In anticipation of Community Read Week (January 4-6), Middle School students and teachers received a copy of the book “Peak” by Roland Smith this week.
The community read concept endeavors to entice and encourage our students to read more. In addition, the book and the accompanying activities during a community read serve to bring a sense of unity and common understanding amongst students, parents, and faculty. This year’s book discussion groups will include an evening session with parents. Adding the parent book group to the Middle School Read allows families to share this experience, and furthers parents' ability to connect with their children’s learning. Activities during the week will include special snacks/lunches, classroom activities, a Skype with the author, and a themed home-clothes day as a finale.
After 14-year-old Peak Marcello is arrested for scaling a New York City skyscraper, he's left with two choices: wither away in Juvenile Detention or go live with his long-lost father, who runs a climbing company in Thailand. But Peak quickly learns that his father's renewed interest in him has strings attached. Big strings. He wants Peak to be the youngest person to reach the Everest summit — and his motives are selfish at best. Even so, for a climbing addict like Peak, tackling Everest is the challenge of a lifetime. But it's also one that could cost him his life. He encounters the dangers of climbing, experiencing physical and emotional challenges that bring him to critical decisions testing his strength and maturity.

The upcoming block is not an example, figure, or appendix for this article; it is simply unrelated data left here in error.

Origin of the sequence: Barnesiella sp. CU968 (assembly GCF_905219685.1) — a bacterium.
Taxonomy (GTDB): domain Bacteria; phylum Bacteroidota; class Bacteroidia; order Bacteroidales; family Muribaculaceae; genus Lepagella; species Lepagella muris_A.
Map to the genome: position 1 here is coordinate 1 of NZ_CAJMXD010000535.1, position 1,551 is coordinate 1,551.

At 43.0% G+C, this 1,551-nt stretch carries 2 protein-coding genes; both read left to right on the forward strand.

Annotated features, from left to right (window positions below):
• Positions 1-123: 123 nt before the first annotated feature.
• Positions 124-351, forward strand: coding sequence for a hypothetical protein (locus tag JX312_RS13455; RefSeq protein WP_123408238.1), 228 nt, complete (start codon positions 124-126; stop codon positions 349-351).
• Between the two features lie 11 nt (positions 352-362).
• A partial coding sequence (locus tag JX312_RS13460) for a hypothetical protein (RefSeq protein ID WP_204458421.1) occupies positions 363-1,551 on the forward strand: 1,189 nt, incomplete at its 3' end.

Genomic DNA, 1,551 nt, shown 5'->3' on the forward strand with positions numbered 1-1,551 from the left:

Middle School Librarian Ms. Chessman shared her thoughts about the book:
“In my personal experience, “Peak” has been incredibly popular with both boys and girls of various ages. The reading and interest levels of students in Grades 5 to 8 vary drastically. “Peak” is a book that has adventure enough to keep reluctant readers interested, and is thoughtful enough to keep thinkers interested. The Read Committee likes that the book discusses not just physical challenges, but also emotional ones. It addresses a boy's relationship with his parents, with divorce, with the city, with struggling nations, with other children, and with expectations. Everest also opens up many curricular connections which students will be encouraged to explore—not just the history of Everest and the climbing experience, but also topics like Tibet, Nepal, the environment, economics, and much more. This book has something for everyone!”